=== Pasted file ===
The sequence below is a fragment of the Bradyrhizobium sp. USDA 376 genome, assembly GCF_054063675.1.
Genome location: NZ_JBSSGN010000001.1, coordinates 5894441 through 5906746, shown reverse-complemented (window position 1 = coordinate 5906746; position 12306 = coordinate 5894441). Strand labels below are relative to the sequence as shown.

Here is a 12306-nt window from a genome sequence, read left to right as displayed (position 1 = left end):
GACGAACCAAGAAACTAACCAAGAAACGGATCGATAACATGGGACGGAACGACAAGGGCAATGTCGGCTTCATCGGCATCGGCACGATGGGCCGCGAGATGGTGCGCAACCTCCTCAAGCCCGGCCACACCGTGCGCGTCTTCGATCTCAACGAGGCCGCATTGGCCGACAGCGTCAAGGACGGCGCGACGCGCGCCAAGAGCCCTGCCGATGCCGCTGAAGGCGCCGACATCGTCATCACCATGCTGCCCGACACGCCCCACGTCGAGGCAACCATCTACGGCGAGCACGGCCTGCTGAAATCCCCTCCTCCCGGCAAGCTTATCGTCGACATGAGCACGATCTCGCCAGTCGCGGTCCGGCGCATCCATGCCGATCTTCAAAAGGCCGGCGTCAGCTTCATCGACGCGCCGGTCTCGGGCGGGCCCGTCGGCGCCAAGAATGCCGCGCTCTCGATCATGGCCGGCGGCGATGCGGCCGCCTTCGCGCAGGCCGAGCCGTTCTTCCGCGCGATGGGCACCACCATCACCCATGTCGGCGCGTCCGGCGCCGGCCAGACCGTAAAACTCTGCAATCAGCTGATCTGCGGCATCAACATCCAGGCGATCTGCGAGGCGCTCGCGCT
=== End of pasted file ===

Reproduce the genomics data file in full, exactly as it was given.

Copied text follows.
The sequence below is a fragment of the Bradyrhizobium sp. USDA 376 genome, assembly GCF_054063675.1.
Genome location: NZ_JBSSGN010000001.1, coordinates 5894441 through 5906746, shown reverse-complemented (window position 1 = coordinate 5906746; position 12306 = coordinate 5894441). Strand labels below are relative to the sequence as shown.

Here is a 12306-nt window from a genome sequence, read left to right as displayed (position 1 = left end):
GACGAACCAAGAAACTAACCAAGAAACGGATCGATAACATGGGACGGAACGACAAGGGCAATGTCGGCTTCATCGGCATCGGCACGATGGGCCGCGAGATGGTGCGCAACCTCCTCAAGCCCGGCCACACCGTGCGCGTCTTCGATCTCAACGAGGCCGCATTGGCCGACAGCGTCAAGGACGGCGCGACGCGCGCCAAGAGCCCTGCCGATGCCGCTGAAGGCGCCGACATCGTCATCACCATGCTGCCCGACACGCCCCACGTCGAGGCAACCATCTACGGCGAGCACGGCCTGCTGAAATCCCCTCCTCCCGGCAAGCTTATCGTCGACATGAGCACGATCTCGCCAGTCGCGGTCCGGCGCATCCATGCCGATCTTCAAAAGGCCGGCGTCAGCTTCATCGACGCGCCGGTCTCGGGCGGGCCCGTCGGCGCCAAGAATGCCGCGCTCTCGATCATGGCCGGCGGCGATGCGGCCGCCTTCGCGCAGGCCGAGCCGTTCTTCCGCGCGATGGGCACCACCATCACCCATGTCGGCGCGTCCGGCGCCGGCCAGACCGTAAAACTCTGCAATCAGCTGATCTGCGGCATCAACATCCAGGCGATCTGCGAGGCGCTCGCGCT